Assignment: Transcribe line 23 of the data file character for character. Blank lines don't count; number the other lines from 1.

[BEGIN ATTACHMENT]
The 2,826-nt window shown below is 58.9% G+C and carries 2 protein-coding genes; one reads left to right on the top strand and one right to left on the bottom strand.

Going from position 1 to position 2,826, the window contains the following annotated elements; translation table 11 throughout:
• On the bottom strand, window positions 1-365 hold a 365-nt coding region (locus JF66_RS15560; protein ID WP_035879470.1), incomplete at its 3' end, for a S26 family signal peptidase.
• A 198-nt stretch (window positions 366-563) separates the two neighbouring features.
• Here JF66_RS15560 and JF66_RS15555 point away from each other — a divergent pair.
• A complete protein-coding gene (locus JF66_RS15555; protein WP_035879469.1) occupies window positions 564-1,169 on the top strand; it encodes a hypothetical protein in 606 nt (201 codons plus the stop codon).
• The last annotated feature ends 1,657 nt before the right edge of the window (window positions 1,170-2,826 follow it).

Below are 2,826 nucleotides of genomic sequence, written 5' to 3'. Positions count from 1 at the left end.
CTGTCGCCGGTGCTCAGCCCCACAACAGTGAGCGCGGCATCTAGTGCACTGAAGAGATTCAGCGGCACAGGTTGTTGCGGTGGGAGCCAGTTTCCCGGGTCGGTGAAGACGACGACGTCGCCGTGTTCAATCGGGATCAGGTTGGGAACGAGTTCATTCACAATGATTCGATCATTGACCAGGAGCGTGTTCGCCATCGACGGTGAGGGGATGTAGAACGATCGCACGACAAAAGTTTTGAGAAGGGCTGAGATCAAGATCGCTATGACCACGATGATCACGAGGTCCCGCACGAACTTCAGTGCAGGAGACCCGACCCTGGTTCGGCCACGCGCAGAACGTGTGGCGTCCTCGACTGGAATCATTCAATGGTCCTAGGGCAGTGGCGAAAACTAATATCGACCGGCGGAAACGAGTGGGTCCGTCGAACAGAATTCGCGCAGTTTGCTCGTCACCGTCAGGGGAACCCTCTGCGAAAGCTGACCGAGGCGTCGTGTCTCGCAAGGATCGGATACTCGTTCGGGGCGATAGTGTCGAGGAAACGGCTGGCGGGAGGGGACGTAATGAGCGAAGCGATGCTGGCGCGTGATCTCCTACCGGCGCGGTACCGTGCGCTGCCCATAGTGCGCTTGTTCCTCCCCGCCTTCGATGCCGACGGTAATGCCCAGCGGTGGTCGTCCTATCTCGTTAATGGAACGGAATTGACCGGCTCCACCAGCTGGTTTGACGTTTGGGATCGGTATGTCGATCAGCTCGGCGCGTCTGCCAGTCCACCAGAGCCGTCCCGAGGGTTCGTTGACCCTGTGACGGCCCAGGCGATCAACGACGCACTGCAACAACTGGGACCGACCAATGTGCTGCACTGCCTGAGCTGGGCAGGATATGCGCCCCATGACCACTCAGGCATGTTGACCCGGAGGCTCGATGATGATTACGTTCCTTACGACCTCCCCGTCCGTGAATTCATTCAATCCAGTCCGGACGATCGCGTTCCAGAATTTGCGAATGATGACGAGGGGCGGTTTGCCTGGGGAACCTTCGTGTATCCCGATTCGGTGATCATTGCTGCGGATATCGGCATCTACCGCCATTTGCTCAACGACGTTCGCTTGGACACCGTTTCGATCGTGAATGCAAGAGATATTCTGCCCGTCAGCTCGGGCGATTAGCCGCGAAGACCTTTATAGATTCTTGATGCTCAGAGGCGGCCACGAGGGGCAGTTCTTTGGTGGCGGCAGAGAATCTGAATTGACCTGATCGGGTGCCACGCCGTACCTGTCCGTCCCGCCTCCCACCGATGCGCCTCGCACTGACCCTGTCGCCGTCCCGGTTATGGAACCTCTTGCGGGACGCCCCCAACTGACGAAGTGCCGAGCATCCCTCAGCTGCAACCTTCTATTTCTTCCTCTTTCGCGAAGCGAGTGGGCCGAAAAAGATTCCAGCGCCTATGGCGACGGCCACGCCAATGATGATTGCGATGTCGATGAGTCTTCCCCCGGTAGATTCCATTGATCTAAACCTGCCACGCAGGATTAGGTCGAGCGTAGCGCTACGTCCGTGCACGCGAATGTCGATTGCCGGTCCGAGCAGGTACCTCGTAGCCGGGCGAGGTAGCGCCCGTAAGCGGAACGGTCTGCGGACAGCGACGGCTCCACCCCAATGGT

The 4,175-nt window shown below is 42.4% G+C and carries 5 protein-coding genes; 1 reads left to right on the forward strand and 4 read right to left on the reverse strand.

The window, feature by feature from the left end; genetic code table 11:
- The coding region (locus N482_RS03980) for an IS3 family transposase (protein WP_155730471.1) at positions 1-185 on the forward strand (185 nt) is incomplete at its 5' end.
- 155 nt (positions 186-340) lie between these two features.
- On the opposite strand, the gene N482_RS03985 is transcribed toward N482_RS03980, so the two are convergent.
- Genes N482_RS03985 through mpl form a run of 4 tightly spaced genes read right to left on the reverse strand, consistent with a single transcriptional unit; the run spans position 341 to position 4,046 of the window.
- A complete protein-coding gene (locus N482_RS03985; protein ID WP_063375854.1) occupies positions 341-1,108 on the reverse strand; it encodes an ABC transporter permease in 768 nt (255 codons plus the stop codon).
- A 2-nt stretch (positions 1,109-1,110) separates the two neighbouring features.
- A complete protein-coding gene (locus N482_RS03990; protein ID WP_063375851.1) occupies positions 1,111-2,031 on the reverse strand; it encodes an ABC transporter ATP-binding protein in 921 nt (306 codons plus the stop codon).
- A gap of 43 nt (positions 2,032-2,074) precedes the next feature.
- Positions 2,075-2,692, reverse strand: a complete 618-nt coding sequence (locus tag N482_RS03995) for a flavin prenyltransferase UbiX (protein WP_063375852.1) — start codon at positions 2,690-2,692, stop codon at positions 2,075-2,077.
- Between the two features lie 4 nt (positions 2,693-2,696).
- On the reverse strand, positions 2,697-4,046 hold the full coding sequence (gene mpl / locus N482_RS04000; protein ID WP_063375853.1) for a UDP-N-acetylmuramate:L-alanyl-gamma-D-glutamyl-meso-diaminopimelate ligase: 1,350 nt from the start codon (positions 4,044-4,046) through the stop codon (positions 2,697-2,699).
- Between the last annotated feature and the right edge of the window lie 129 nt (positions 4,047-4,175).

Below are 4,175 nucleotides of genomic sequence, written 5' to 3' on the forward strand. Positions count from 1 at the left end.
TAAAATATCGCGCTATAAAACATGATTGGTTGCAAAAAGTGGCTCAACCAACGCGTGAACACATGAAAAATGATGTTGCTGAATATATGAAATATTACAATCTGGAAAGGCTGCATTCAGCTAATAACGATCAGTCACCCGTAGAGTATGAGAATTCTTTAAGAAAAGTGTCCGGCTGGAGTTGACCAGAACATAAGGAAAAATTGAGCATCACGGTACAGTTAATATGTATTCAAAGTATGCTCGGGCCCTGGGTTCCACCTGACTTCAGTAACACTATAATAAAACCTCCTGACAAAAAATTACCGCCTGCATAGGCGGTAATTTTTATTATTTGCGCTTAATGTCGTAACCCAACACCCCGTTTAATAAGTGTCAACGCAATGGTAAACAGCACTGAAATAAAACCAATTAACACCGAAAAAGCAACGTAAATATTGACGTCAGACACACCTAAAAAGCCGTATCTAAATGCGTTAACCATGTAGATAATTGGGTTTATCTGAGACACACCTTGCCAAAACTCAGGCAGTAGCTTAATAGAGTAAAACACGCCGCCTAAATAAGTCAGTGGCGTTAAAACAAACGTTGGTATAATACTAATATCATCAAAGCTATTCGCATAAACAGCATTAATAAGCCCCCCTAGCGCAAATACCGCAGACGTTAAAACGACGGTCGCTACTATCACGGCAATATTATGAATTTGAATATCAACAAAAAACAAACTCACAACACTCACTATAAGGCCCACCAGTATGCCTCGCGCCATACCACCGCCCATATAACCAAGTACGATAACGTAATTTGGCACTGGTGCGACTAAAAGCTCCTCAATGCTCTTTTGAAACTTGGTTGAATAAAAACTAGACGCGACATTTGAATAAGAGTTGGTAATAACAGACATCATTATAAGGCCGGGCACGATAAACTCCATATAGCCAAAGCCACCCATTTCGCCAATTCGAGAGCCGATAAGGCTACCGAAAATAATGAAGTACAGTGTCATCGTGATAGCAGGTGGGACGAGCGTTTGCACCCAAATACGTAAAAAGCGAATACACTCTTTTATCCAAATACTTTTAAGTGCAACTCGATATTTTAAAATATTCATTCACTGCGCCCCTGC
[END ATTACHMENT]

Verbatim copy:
- Between the last annotated feature and the right edge of the window lie 129 nt (positions 4,047-4,175).